Capsule History of the Broadside
by David Abel
The term “broadside” usually refers to a single sheet of paper, printed on one side only, often featuring a combination of text and illustration. Broadsides (also known as broadsheets) were among the most common printed materials from the sixteenth through the eighteenth centuries, especially in Britain, Ireland, and North America, and their content ranged from official proclamations and news to scandalous stories and popular ballads.
Because the broadside in its early days was a quick and cheap way to circulate timely information (often selling for just a penny), it has often been compared to whatever form of instant communication is current; today, the email blast or tweet might be likened to the broadside. Often posted on a wall or other surface, the broadside soon gave rise to the poster, whose role in art and advertising was supreme in the nineteenth century
The broadside has always been a vehicle for the unofficial story: rumors, ballads, lurid crime reports, political messages thinly disguised. In the 1960s, Broadside magazine, a major influence in the urban folk music revival, drew on those associations with its name, and provided an outlet for scores of protest composers to share their songs.
The revival of fine printing and book arts in the United States in the past fifty years has seen the return of the broadside as a significant and honored format, in which the crafts of poet and printer (and often illustrator) are collaboratively applied. From 1975–90, Fine Print magazine included a “broadside roundup” in almost every issue, and there were frequent exhibitions and published portfolios of broadsides. Most contemporary letterpress printers and publishers continue to issue broadsides as well as books; after nearly five hundred years, it seems that the broadside is still alive and kicking.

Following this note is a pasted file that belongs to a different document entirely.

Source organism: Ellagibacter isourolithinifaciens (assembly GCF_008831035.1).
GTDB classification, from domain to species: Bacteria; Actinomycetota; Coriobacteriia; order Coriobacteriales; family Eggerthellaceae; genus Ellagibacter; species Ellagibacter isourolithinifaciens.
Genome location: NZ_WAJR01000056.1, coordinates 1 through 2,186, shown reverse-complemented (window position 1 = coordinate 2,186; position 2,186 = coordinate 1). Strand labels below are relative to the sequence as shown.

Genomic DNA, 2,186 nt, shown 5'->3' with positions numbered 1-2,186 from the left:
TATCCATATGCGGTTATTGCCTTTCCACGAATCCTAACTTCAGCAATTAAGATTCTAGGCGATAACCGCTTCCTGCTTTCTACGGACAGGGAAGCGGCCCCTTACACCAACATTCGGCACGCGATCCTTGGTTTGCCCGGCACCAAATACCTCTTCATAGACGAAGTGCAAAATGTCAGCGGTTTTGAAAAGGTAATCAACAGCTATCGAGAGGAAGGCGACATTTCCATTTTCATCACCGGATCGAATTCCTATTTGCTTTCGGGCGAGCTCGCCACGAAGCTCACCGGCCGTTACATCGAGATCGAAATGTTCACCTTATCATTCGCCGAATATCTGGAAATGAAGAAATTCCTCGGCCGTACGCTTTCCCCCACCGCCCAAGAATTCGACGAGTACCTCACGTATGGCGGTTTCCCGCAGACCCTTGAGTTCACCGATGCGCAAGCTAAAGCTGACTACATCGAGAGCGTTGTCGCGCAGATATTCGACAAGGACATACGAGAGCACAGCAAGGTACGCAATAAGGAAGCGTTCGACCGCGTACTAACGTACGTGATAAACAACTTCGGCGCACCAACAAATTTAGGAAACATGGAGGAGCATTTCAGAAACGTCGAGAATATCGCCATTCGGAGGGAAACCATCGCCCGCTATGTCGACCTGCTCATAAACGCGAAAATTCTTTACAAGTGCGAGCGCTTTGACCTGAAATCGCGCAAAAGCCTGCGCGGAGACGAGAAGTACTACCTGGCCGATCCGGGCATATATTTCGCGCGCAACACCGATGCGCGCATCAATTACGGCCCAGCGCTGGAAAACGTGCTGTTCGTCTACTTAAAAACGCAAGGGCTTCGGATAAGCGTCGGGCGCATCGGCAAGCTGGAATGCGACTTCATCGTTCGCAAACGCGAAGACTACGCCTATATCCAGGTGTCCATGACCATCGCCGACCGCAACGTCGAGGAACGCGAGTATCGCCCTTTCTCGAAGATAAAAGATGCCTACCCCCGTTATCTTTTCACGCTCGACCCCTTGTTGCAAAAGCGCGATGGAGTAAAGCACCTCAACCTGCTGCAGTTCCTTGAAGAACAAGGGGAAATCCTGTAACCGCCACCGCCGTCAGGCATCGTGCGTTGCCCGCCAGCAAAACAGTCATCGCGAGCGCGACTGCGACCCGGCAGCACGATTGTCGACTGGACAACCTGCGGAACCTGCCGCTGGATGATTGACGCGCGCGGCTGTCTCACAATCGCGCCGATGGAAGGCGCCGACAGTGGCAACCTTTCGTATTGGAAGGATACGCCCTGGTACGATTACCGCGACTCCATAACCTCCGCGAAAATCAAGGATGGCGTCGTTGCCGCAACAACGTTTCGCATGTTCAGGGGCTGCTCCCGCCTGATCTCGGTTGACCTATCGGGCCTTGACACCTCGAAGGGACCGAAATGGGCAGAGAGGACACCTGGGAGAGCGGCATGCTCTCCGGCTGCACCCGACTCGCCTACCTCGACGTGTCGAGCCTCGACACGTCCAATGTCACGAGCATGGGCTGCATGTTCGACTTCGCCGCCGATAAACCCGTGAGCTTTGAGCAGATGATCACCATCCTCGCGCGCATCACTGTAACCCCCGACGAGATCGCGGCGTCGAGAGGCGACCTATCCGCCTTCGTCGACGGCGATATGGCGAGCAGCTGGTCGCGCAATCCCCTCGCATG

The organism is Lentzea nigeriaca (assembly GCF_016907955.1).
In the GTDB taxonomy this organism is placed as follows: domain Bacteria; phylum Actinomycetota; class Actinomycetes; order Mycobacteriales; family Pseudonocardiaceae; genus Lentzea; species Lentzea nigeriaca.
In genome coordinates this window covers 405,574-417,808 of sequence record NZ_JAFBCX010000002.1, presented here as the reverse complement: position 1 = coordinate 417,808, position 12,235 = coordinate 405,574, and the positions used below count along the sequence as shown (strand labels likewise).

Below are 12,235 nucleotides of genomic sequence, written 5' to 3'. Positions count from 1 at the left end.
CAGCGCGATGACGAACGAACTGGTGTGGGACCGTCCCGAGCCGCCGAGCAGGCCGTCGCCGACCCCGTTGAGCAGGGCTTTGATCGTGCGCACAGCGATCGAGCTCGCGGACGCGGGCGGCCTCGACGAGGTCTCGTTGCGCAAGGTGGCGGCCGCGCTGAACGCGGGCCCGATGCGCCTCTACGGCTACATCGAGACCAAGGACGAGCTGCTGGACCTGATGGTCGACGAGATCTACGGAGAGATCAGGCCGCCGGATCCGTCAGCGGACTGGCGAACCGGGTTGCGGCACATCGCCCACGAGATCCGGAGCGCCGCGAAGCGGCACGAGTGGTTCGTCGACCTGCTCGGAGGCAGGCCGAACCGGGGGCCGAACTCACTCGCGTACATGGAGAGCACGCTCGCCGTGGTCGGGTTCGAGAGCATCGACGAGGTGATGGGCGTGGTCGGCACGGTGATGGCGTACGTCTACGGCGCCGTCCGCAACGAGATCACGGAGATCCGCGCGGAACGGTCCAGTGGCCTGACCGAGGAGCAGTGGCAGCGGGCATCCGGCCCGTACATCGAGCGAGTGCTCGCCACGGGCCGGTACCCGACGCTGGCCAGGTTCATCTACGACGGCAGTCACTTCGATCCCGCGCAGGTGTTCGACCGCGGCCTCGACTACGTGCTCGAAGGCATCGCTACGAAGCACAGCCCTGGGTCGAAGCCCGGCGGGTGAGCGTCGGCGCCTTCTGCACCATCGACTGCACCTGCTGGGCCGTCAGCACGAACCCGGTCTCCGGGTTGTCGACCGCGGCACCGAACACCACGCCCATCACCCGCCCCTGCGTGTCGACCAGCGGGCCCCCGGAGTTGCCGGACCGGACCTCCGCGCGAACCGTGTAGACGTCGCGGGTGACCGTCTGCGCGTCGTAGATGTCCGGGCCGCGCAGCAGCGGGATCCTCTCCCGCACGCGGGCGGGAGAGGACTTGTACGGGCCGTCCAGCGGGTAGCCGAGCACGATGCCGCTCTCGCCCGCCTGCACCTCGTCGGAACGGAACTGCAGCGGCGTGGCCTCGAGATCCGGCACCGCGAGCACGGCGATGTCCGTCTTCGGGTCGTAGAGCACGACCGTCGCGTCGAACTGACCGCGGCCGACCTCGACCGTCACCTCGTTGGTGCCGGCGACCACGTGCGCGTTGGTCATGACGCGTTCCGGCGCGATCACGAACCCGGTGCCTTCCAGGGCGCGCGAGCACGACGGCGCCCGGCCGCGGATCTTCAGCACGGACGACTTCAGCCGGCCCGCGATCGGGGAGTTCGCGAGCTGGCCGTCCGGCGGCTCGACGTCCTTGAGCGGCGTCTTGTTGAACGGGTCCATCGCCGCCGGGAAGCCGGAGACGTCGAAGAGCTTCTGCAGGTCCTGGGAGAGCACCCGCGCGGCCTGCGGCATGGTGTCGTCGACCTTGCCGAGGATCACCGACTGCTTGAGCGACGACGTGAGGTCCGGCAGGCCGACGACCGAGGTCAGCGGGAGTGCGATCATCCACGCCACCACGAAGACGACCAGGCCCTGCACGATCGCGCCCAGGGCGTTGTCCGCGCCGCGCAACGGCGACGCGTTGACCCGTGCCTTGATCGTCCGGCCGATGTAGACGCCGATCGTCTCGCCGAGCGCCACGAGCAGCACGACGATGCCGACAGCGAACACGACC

Special thanks to David Abel for sharing this bit of broadside history. David Abel is the owner of Passages Bookshop. He specializes in modern poetry, literature, and avant-garde art, book arts, fine printing, and artist’s books. Learn more about Passages here.
David sent this history in response to the exhibition of broadsides on display at 23 Sandy through Saturday, March 14, 2015. Click here to see a full online catalog of the broadsides in this show.